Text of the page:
Skip to ContentSkip to Navigation
About us Practical matters How to find us prof. dr. K.J. (Kees Jan) Roodbergen

PIONEER: Physical Internet, an Outlook on Neighborhood and Environment for E-commerce Retail

PIONEER: Physical Internet, an Outlook on Neighborhood and Environment for E-commerce Retail

Main applicant

Subsidy from: TKI Dinalog
Time period: 2019-2022
Budget : €500,000

Consortium Partners: University of Groningen, Districon, ViaTim, Cycloon/, Wehkamp, DHL, Centric, IMCC, Dropper, ZUPR.

The Physical Internet (PI) is a future vision for fully open and connected logistics networks, in which physical, digital, operational and financial interconnectivity are central. Research has shown that PI offers opportunities for more efficient and sustainable logistics. Exchange and bundling of deliveries, and the sharing of storage and transport capacity between logistics parties becomes a matter of course with the realization of PI-based networks.

In the current development phase of e-commerce, where much is being experimented with new logistics concepts, the step towards introducing PI-based concepts is much smaller than in other markets where the logistics organization format has already crystallized out. Moreover, due to the growth of the market, even small logistical changes can have a major impact in the longer term. Because e-commerce mainly relates to the transport of packages, bundling of goods flows - on which many of the benefits of PI are based - is particularly relevant.

A core aspect of the Physical Internet is the multi-layered network structure, with different types of hubs where goods can be stored and transhipped. Micro hubs, small-scale logistics operations at fixed locations with a small geographical coverage (city center, residential area or street) play an important role in this. Micro hubs are not only a theoretical concept for PI, but are also increasingly used in today's logistics market.

This project focuses on the development of PI-based concepts around micro-hubs for e-commerce, whereby a balance is sought between service orientation, efficiency, sustainability and quality of life.

Work package 1: Local resident serving as package delivery person. The smallest type of micro hub is the street hub. This is a distribution point for packages that can be located in a residential home. ViaTim is a start-up that is setting up such street hubs. Packages from web stores such as are delivered there by DHL. The street hub forms an extra link in the current logistics structure. But the street hub also saves on stops and kilometers of delivery vans. This work package examines the logistical value of street hubs and the impact on sustainability and quality of life. In addition, concepts are being developed for the integration of street hubs in PI-based logistics networks.

Work package 2: Multichannel logistics. The logistics of stores and web stores are now often still separated. Integration offers possibilities, for example for delivery of online orders from stores, or faster delivery from stores. This integration actually turns stores into micro hubs within the meaning of the Physical Internet. Districon, Centric, IMCC and ZUPR are each working from a different specialty to bring logistics closer to each other for online and offline product sales. The focus is on chain management, transport, inventory management and warehouse management. Furthermore, possibilities for predictive logistics are being explored.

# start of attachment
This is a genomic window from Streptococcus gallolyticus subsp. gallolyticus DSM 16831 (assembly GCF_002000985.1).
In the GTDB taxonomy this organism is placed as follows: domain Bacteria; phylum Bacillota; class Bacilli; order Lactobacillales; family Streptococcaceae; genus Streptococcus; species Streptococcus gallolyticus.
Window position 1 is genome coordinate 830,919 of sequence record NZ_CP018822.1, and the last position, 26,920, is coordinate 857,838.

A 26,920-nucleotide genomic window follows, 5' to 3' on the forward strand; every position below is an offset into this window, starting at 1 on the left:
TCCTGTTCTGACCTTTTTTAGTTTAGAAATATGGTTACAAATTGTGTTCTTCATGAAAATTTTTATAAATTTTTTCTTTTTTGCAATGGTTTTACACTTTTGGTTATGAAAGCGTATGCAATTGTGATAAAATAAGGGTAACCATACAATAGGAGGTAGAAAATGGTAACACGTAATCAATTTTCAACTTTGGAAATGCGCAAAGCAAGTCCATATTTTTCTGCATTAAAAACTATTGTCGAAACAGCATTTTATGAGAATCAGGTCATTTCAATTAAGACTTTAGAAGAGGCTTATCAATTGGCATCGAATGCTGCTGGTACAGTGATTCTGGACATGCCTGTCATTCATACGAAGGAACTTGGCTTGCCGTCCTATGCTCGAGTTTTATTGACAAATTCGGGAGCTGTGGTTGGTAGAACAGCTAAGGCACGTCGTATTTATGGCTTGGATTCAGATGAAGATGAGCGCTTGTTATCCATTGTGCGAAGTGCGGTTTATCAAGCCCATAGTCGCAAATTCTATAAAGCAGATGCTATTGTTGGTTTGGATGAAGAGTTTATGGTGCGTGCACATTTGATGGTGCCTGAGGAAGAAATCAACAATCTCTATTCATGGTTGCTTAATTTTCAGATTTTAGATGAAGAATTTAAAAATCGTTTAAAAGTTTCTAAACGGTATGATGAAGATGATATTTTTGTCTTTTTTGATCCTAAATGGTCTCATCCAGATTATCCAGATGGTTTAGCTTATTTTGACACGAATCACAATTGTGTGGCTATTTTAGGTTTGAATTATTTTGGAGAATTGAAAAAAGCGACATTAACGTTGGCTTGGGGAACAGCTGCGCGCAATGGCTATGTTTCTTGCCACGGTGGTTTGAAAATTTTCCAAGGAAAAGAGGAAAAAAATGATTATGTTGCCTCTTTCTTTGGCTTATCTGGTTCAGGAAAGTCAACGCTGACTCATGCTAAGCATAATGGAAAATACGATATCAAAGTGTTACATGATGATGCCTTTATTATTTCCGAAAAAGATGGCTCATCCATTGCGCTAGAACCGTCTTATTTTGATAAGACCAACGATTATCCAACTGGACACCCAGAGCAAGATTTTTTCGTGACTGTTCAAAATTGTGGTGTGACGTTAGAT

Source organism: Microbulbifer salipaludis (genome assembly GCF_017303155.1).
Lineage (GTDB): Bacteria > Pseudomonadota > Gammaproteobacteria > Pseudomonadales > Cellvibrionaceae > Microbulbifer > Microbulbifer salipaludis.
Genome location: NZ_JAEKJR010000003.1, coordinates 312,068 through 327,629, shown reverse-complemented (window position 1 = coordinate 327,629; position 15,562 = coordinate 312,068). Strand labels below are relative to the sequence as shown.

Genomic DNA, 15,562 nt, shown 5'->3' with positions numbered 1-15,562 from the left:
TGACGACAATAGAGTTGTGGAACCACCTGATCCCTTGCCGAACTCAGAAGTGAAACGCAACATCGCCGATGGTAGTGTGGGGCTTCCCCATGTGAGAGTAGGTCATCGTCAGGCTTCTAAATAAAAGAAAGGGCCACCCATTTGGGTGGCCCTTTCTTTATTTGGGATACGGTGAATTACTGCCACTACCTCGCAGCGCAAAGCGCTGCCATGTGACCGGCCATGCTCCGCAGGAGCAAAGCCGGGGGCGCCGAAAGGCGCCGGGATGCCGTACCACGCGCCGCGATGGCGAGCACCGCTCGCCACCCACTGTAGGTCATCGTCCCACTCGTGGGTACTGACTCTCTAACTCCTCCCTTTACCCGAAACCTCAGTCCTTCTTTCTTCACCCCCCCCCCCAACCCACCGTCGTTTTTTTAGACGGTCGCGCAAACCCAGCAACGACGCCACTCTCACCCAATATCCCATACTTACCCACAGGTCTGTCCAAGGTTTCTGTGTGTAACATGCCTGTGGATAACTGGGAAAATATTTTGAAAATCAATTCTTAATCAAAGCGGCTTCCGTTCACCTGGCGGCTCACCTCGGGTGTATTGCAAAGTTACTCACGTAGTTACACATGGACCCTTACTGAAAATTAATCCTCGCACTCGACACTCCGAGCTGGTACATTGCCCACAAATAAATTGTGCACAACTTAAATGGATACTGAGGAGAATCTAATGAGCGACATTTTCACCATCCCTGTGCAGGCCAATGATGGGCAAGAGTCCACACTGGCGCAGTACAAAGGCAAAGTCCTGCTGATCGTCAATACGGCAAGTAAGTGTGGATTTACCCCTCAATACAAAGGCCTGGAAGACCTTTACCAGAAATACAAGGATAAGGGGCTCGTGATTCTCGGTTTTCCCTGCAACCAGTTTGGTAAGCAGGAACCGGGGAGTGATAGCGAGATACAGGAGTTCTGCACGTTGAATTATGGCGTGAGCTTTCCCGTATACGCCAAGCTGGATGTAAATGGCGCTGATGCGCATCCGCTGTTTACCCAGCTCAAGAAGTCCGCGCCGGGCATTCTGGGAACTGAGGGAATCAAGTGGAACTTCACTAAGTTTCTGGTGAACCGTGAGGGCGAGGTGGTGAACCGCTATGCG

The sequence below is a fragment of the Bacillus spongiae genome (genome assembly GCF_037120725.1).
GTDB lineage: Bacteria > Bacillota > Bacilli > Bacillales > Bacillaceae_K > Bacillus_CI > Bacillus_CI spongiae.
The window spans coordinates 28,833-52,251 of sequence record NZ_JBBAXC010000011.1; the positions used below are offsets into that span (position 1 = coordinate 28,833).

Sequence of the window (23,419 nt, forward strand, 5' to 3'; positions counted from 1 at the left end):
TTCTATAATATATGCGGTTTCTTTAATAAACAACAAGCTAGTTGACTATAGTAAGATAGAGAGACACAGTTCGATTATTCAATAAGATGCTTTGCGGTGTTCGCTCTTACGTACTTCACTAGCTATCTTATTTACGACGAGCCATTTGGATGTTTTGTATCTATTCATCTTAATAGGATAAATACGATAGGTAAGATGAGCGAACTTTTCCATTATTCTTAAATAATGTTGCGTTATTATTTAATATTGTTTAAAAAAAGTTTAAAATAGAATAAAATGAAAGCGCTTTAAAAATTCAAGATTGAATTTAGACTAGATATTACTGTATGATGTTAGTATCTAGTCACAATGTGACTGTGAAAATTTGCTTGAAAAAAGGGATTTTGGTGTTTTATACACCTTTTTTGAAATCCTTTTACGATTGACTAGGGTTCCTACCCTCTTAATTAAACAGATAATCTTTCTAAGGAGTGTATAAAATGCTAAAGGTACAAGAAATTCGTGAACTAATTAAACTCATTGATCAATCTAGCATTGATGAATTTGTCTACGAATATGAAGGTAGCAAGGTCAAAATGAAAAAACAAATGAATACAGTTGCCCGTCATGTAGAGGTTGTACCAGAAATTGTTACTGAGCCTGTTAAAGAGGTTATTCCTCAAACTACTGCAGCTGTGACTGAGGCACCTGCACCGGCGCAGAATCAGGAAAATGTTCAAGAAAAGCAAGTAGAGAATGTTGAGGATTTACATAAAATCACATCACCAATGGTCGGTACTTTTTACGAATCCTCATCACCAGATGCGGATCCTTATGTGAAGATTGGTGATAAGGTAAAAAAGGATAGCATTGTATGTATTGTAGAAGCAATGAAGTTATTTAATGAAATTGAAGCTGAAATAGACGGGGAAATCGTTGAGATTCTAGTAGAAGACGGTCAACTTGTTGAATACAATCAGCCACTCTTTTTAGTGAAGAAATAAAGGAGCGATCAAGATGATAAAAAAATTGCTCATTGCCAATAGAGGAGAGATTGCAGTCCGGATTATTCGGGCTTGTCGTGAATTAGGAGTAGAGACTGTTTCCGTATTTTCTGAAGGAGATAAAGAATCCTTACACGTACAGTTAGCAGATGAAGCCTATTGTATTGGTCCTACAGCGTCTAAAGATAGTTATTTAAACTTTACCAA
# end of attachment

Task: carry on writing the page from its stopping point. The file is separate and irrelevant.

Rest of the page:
Work package 3: Logistical network integration of bicycle couriers. More and more bicycle couriers are appearing in cities. These bicycle couriers work from a city hub from where they take over the last segment of delivery in an environmentally-friendly manner. With Cycloon / and Dropper, this work package explores the possibilities for bicycle couriers in PI-based networks and experiments with various forms of organization and control of bicycle transport between micro hubs. In addition, algorithms for resource pooling and dynamic deployment for integration of these local services are being developed.

The research brings supply and demand closer together, optimizing warehouse operations, return logistics as a central business, reducing bottleneck last-mile delivery, effective multichannel sales strategies and bundling of orders. Furthermore, this project contributes by developing new supply chain management applications and an expected reduction in mileage and CO2 emissions through the use of micro hubs and bicycle couriers. Participating master's students, as young professionals, will immediately take the knowledge they have acquired into practice.

The chosen design of the project offers participating companies, including three start-ups, the possibility of directly implementing the knowledge that is being developed in this project on the basis of practical analyses, cases, theory development and pilots. Results will be shared outside the consortium through external communication, discussion and working groups. The knowledge developed about cooperation between start-ups and established parties can further the supply chain management concepts. Social effects are that new jobs are created, which also offer opportunities for people who are at a distance from the labor market.

Last modified:29 March 2019 11.05 a.m.
View this page in: Nederlands